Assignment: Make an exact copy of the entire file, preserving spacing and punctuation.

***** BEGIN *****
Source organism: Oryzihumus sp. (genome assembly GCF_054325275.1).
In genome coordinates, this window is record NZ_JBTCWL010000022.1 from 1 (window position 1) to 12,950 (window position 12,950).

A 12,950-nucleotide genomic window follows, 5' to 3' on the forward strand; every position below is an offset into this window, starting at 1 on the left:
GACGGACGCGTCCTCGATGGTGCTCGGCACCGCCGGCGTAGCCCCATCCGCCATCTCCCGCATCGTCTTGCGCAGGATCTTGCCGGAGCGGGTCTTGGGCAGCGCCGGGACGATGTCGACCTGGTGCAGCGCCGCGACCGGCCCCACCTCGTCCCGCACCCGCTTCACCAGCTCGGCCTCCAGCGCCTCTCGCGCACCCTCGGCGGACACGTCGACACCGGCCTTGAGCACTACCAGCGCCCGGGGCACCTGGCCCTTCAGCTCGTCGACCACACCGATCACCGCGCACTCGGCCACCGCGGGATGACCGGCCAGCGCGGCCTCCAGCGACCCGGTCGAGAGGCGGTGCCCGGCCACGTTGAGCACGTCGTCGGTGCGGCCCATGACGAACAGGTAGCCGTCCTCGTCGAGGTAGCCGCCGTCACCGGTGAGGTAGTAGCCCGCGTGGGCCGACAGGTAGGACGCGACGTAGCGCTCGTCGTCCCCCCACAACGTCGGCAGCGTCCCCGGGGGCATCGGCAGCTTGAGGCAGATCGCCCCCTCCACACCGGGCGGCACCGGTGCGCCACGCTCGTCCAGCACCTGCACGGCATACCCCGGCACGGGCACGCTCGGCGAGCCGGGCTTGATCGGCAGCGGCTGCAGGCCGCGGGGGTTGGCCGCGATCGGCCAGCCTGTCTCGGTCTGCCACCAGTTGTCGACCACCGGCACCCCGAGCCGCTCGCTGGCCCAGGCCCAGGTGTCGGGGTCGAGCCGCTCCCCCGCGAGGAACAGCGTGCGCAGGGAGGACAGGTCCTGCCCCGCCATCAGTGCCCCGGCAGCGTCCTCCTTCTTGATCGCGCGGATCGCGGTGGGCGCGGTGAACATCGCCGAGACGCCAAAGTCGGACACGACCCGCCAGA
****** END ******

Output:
Source organism: Oryzihumus sp. (genome assembly GCF_054325275.1).
In genome coordinates, this window is record NZ_JBTCWL010000022.1 from 1 (window position 1) to 12,950 (window position 12,950).

A 12,950-nucleotide genomic window follows, 5' to 3' on the forward strand; every position below is an offset into this window, starting at 1 on the left:
GACGGACGCGTCCTCGATGGTGCTCGGCACCGCCGGCGTAGCCCCATCCGCCATCTCCCGCATCGTCTTGCGCAGGATCTTGCCGGAGCGGGTCTTGGGCAGCGCCGGGACGATGTCGACCTGGTGCAGCGCCGCGACCGGCCCCACCTCGTCCCGCACCCGCTTCACCAGCTCGGCCTCCAGCGCCTCTCGCGCACCCTCGGCGGACACGTCGACACCGGCCTTGAGCACTACCAGCGCCCGGGGCACCTGGCCCTTCAGCTCGTCGACCACACCGATCACCGCGCACTCGGCCACCGCGGGATGACCGGCCAGCGCGGCCTCCAGCGACCCGGTCGAGAGGCGGTGCCCGGCCACGTTGAGCACGTCGTCGGTGCGGCCCATGACGAACAGGTAGCCGTCCTCGTCGAGGTAGCCGCCGTCACCGGTGAGGTAGTAGCCCGCGTGGGCCGACAGGTAGGACGCGACGTAGCGCTCGTCGTCCCCCCACAACGTCGGCAGCGTCCCCGGGGGCATCGGCAGCTTGAGGCAGATCGCCCCCTCCACACCGGGCGGCACCGGTGCGCCACGCTCGTCCAGCACCTGCACGGCATACCCCGGCACGGGCACGCTCGGCGAGCCGGGCTTGATCGGCAGCGGCTGCAGGCCGCGGGGGTTGGCCGCGATCGGCCAGCCTGTCTCGGTCTGCCACCAGTTGTCGACCACCGGCACCCCGAGCCGCTCGCTGGCCCAGGCCCAGGTGTCGGGGTCGAGCCGCTCCCCCGCGAGGAACAGCGTGCGCAGGGAGGACAGGTCCTGCCCCGCCATCAGTGCCCCGGCAGCGTCCTCCTTCTTGATCGCGCGGATCGCGGTGGGCGCGGTGAACATCGCCGAGACGCCAAAGTCGGACACGACCCGCCAGA